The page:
One boat we saw had a lateral acting bow-thruster which seemed a very good idea. I decided that if I was living on one of these things for a time I'd want one of those. It's the equivalent of 4-wheel drive.
Swing Bridges. It became swiftly apparent that there was more exercise involved than we has first thought. The swing bridges (and lock gates) are largely manual, and powered only by the designated idiot (bargee) However the process does teach patience, concentration and observation. Starting a swing bridge swinging requires effort, stopping it before it bounces off the end stop (and lurching out into the canal again) requires almost as much and has to be timed carefully. a swing bridge takes quite a while to open and close especially if there are barriers to lower and raise. Fortunately the local drivers seem tolerant.
The bridges have a neat trick built in. To open them for a boat you have to cross the canal on the bridge. To get back to the boat you have to close them again first. Actually you could walk back, the water is only two or three feet deep, but the rest of the crew won't let you back on board before you've been hosed down, the mud is not nice.
Turning around. this can only be done at a turning place (winding point) I'm not sure the wind is really used to turn the boat nowadays, but if it's against you, then you will have a problem. (getting your bow stuck in the mud) No chance of a handbrake turn either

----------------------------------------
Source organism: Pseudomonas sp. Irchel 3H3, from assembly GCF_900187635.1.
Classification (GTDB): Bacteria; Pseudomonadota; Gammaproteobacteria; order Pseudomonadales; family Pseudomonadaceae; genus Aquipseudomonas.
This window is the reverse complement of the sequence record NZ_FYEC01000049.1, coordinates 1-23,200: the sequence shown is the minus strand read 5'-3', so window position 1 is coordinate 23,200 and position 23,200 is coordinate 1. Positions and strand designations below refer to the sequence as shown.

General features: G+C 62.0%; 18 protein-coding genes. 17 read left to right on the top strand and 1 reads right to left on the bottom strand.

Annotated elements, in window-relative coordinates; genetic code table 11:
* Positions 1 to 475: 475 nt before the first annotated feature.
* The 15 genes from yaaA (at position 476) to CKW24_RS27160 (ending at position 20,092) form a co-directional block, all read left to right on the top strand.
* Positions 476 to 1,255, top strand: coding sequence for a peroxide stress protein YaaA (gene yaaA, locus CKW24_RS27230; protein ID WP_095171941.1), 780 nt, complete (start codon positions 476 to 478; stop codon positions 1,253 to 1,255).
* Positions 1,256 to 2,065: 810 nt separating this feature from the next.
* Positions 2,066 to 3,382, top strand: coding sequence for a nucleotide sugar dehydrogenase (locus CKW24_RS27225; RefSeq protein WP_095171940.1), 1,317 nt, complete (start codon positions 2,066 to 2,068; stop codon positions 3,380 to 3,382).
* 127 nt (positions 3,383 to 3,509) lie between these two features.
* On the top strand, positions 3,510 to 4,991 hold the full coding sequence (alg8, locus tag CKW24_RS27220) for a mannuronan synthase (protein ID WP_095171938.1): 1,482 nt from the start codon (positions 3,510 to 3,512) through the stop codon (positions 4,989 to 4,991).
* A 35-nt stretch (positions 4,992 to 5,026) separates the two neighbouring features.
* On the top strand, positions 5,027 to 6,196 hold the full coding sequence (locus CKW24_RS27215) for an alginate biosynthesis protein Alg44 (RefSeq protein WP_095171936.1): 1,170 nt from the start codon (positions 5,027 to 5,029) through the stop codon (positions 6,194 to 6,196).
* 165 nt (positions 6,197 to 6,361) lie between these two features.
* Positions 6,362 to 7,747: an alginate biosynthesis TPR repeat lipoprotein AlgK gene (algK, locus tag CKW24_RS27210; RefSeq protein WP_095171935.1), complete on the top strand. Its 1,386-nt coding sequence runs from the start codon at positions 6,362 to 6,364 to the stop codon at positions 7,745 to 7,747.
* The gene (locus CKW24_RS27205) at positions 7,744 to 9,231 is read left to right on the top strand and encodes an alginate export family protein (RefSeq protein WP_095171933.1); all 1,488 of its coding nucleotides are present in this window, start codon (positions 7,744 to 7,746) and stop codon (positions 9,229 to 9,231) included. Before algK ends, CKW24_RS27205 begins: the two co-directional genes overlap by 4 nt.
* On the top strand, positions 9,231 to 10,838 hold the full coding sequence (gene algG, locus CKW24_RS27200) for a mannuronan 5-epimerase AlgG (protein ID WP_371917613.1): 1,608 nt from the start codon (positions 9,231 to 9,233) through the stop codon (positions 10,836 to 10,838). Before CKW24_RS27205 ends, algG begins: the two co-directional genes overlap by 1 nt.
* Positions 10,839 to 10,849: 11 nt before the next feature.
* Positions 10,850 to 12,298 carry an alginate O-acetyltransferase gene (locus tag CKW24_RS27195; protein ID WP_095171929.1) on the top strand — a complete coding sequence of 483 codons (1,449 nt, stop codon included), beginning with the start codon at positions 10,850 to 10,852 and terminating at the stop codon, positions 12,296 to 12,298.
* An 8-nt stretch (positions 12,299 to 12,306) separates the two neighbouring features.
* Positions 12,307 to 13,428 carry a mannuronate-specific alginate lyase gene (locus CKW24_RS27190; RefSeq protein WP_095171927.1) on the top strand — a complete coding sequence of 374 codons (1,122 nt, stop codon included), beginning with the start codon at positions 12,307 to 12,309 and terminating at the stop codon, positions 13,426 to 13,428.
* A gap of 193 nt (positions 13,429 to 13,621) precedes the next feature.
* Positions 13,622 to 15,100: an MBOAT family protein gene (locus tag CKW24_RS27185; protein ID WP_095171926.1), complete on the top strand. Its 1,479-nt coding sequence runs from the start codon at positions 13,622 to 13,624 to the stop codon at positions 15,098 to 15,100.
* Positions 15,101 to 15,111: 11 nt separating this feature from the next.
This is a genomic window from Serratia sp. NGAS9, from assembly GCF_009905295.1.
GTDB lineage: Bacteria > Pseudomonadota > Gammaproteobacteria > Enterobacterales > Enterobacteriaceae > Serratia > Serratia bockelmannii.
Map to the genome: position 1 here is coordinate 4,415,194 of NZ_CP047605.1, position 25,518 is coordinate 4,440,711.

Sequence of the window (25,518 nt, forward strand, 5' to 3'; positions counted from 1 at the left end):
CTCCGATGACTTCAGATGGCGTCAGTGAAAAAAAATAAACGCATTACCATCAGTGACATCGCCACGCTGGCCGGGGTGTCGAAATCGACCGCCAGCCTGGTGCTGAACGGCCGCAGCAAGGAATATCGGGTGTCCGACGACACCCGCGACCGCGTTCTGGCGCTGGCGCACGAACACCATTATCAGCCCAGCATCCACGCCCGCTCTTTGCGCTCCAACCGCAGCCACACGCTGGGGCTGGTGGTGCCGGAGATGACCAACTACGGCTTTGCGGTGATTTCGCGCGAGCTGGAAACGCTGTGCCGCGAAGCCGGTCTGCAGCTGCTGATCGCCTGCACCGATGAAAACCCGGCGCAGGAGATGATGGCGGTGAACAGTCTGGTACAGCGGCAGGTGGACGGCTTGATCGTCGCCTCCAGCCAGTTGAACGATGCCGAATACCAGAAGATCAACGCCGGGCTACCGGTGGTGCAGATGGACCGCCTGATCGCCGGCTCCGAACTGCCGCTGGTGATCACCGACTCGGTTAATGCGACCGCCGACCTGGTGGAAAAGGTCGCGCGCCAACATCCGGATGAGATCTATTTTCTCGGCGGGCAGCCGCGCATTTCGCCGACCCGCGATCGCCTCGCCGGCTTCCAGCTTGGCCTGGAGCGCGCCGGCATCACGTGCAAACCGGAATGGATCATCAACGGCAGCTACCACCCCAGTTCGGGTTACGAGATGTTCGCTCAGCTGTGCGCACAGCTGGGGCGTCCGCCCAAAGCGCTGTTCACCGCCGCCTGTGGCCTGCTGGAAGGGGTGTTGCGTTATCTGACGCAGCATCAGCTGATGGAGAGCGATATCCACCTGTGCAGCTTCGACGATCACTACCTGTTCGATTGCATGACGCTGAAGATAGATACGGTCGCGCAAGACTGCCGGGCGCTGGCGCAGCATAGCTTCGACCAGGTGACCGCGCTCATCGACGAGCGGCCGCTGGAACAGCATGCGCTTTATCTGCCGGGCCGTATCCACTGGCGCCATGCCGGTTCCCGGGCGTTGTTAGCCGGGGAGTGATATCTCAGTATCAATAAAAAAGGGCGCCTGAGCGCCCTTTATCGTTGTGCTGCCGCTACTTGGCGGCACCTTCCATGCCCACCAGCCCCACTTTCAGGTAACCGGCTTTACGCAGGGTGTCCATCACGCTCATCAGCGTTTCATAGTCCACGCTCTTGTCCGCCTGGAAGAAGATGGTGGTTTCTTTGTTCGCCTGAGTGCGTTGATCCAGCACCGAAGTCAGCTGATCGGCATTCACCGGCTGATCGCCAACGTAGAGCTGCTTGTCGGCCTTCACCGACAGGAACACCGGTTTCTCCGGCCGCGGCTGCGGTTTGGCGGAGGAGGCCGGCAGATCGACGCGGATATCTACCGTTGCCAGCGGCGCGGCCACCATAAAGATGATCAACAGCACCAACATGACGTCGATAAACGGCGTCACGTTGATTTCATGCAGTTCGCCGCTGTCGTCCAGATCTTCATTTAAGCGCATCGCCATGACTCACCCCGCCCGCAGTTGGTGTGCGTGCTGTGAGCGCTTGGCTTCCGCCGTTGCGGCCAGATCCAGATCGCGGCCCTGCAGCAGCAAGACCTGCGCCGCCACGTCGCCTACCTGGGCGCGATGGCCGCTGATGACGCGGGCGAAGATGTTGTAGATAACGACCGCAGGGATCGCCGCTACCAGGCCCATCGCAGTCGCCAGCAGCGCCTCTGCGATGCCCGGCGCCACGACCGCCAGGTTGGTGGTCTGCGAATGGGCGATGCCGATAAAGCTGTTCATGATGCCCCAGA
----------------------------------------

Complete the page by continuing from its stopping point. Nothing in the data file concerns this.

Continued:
Parking (mooring, heaved to, berth, tie up, ground or get stuck) This is lots of fun and is achieved with ropes. You can tie to a bollard or ring if provided, or failing that, giant tent pegs are driven into the ground. Generally however a canal boat is easier than a car in so far as you can park almost anywhere on the towpath side, which is great for getting to the shops because the canal runs straight through the middle of the towns and villages. This way you get direct access to shops, pubs and restaurants with free parking (and a short stagger back if burdened by shopping or alcohol). Navigation stops at night, so drink sailing is not generally a problem. Incidentally the bottom picture shows us moored at Gargrave village near Skipton. There's an Indian restaurant in Gargrave called Bollywood Cottage which you should visit if you come within 50 miles, and on the corner nearby there's a real old fashioned sweet shop that you will not pass easily. Gargrave is one of those villages that makes the world a better place, take my word for it. The odd thing is that the only advertised attraction is a roman villa which probably isn't, and you can't see anyway.
Skipton has a castle, rather unimaginitively called Skipton Castle, that is well worth a visit (and you can find it on most search engines). It is in a remarkable state of preservation. Presumably from being on the right (winning) side in the event of a punch-up.